Hello. Welcome to this tutorial on religion and economics.
Religion and the concept of economics-- it's practical implications and the interaction of religion and economics goes back a long way in the history of religions. Among the Abrahamic traditions there are many commonalities.
One thing that is shared among them is the practice of giving a portion of one's income to the needy. For Jews this is laid out in the Torah, or the Hebrew Bible. It's called the ma'aser kesafim or tithing, giving away 10 percent of one's income to charity.
In Christianity there's the custom of supporting the church with financial contributions on an annual basis and/or on a weekly basis in the context of church-going and the passing of the plate which is a literal and a symbolic offering of support.
So ethics, the world of responsible action and exchange, are naturally tied into economics as well. Economics is, after all, based on the idea of exchange. And perhaps this physical, apparently mundane, activity is meant to symbolize, if not reflect, exchange of some other sort on a higher level.
In Islam the Quran as well as the Sunnah which is the model of the prophet Muhammad's life, his sayings and practices, are believed to express the will of Allah. One of the pillars of Islam is the zakat. It states that one must give away a portion of one's income. One must use one's financial resources to contribute to the lessening of inequality in the world and in the community around them. And it's believed and interpreted from the text that divine intention includes equality. And economic interactions are one practical way of moving in this direction.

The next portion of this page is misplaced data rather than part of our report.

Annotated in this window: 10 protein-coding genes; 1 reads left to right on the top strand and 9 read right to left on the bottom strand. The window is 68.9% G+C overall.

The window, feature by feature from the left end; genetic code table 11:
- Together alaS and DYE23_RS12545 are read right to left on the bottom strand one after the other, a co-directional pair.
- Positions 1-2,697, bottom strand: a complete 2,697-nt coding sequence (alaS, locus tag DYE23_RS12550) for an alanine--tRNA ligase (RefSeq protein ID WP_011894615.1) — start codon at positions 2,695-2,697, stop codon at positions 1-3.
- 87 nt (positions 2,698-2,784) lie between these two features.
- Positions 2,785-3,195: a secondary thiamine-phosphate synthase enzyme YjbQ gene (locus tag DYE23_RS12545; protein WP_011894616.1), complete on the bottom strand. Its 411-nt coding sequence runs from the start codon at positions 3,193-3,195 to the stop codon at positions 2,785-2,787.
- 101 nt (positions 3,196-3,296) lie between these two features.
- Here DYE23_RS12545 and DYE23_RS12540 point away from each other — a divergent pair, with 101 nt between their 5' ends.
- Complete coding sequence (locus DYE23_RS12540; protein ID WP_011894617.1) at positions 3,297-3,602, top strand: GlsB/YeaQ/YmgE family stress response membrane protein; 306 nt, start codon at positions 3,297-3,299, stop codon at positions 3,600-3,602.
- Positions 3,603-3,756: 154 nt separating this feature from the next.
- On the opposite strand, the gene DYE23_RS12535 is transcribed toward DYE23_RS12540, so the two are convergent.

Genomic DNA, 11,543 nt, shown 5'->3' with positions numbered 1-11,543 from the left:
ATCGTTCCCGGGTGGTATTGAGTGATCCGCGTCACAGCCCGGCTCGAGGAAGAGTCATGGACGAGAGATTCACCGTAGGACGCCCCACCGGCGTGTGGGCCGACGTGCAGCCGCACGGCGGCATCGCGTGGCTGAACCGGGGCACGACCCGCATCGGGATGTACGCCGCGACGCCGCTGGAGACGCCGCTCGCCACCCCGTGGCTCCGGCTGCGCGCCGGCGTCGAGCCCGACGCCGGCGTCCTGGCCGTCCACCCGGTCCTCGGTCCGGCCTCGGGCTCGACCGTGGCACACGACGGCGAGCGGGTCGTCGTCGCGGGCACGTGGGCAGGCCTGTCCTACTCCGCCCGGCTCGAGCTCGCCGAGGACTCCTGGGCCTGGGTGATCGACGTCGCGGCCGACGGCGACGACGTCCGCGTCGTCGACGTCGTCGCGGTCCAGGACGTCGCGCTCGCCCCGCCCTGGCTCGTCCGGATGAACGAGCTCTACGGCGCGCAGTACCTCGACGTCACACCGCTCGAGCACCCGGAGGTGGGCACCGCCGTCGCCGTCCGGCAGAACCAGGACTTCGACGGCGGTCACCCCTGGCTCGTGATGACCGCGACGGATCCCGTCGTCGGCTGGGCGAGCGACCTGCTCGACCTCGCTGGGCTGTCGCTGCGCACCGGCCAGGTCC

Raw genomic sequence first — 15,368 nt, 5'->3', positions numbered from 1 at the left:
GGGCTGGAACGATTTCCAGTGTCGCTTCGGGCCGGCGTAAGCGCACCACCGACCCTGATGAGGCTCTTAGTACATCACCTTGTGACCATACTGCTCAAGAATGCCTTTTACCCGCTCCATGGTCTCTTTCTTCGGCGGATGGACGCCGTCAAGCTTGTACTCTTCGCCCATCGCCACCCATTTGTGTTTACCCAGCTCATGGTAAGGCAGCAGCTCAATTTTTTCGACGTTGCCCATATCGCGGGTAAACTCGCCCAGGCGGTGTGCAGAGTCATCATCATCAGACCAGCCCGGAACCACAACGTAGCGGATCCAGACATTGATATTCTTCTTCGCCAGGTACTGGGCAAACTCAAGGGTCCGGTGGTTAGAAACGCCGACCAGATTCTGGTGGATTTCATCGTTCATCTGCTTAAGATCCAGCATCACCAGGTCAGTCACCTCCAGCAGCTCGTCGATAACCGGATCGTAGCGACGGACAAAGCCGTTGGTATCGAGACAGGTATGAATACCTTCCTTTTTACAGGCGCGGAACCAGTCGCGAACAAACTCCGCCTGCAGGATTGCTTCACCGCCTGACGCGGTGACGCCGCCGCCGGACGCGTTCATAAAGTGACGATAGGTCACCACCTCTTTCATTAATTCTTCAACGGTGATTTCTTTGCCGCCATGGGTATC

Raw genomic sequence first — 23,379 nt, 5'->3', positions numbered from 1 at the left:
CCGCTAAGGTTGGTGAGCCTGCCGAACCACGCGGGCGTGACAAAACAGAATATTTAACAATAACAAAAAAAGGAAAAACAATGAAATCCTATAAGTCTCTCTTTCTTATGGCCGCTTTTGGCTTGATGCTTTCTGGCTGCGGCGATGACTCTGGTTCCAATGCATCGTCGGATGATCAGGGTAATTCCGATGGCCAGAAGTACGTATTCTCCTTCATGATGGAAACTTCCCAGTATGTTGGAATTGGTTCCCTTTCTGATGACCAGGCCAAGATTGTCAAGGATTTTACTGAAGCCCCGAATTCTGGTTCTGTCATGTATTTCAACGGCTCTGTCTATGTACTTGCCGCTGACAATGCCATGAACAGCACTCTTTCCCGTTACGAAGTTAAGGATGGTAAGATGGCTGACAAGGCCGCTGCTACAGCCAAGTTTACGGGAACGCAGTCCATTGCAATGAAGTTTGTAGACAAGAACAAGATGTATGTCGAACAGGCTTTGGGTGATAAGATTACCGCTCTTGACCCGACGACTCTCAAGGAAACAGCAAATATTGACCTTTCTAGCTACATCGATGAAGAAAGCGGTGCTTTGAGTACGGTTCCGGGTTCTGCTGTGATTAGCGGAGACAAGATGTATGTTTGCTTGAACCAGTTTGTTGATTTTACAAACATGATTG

Well, throughout history the value of equality has perhaps been recognized, but maybe not realized as such. Within Christianity in the Middle Ages in Europe there was an inherited climate that forbid and even detested the idea of charging excessive and unfair interest on loans, a practice called usury. And this is the idea of the suggestion of implications of personal gain in a material sense, which was believed to work directly against God's will.
And Muslims too in the Middle Ages, as Islam emerged and spread. And even today Muslims have strong prohibitions against lending money. Instead, some sort of joint activity is to be pursued, thereby reinforcing the values of community and equality.
So the restrictions on lending money with or without interest can be traced back to the sacred texts of Islam and Christianity and even further to the sacred texts of the East, in Hinduism, for example, which we'll look at in a moment.
And in Judaism, as expressed in the Torah, or in the Hebrew Bible, there is no prohibition against charging interest on loans to non-Jews. However, one mustn't charge interest to one's fellow Jew. For this reason the money changers who, in fact, helped keep the economy moving during the Middle Ages, they were predominantly Jewish.
And if you look at some modern day practices among the three Abrahamic religions that we've just talked about, you'll see that these traditions still hold. For Jews and Christians lending money is generally considered a worthy endeavor, while among Muslims it is, for the most part, considered against Sharia law, or Islamic law.